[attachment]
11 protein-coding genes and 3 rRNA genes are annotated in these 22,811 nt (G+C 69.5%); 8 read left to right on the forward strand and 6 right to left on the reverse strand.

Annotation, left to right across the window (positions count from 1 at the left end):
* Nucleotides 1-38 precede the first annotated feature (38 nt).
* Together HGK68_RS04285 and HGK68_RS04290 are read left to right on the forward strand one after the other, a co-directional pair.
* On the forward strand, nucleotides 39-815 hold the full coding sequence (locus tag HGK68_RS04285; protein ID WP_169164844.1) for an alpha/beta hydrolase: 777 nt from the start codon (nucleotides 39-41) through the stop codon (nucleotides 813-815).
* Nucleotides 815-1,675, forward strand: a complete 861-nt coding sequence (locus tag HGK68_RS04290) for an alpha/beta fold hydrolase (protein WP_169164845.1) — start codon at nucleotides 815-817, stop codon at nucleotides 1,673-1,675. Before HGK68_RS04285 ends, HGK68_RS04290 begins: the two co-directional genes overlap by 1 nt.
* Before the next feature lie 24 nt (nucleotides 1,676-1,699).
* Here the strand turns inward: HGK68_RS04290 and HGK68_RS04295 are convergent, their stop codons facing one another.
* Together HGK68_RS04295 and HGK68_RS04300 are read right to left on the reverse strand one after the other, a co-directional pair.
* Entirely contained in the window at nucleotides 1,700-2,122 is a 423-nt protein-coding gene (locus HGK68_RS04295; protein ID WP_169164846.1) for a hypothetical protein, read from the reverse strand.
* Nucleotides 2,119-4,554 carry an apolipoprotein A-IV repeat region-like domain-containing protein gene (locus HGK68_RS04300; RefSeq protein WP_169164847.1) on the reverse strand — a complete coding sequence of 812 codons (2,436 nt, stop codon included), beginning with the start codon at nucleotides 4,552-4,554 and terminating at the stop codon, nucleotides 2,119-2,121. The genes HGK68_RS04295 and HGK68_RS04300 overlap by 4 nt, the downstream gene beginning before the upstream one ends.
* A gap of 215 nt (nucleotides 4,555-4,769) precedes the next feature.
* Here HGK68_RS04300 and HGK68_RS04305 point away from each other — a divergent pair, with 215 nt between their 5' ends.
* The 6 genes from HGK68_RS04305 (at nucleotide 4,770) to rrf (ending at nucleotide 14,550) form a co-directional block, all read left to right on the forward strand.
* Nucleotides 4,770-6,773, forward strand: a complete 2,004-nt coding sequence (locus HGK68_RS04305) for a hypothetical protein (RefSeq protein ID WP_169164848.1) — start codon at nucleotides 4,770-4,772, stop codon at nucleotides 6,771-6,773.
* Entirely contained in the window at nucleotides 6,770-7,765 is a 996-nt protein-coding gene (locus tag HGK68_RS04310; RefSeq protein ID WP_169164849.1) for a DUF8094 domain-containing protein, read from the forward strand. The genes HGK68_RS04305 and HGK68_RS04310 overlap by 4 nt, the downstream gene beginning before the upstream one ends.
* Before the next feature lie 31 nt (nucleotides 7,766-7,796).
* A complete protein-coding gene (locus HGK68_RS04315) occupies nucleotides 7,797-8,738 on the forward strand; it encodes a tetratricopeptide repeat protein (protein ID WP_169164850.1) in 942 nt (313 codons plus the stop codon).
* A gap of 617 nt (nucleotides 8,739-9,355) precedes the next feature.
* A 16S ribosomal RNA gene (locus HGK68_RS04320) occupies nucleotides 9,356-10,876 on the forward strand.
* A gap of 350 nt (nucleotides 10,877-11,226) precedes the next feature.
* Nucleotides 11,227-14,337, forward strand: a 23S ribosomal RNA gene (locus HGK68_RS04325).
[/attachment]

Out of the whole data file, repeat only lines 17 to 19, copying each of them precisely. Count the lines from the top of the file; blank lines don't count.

* Before the next feature lie 31 nt (nucleotides 7,766-7,796).
* A complete protein-coding gene (locus HGK68_RS04315) occupies nucleotides 7,797-8,738 on the forward strand; it encodes a tetratricopeptide repeat protein (protein ID WP_169164850.1) in 942 nt (313 codons plus the stop codon).
* A gap of 617 nt (nucleotides 8,739-9,355) precedes the next feature.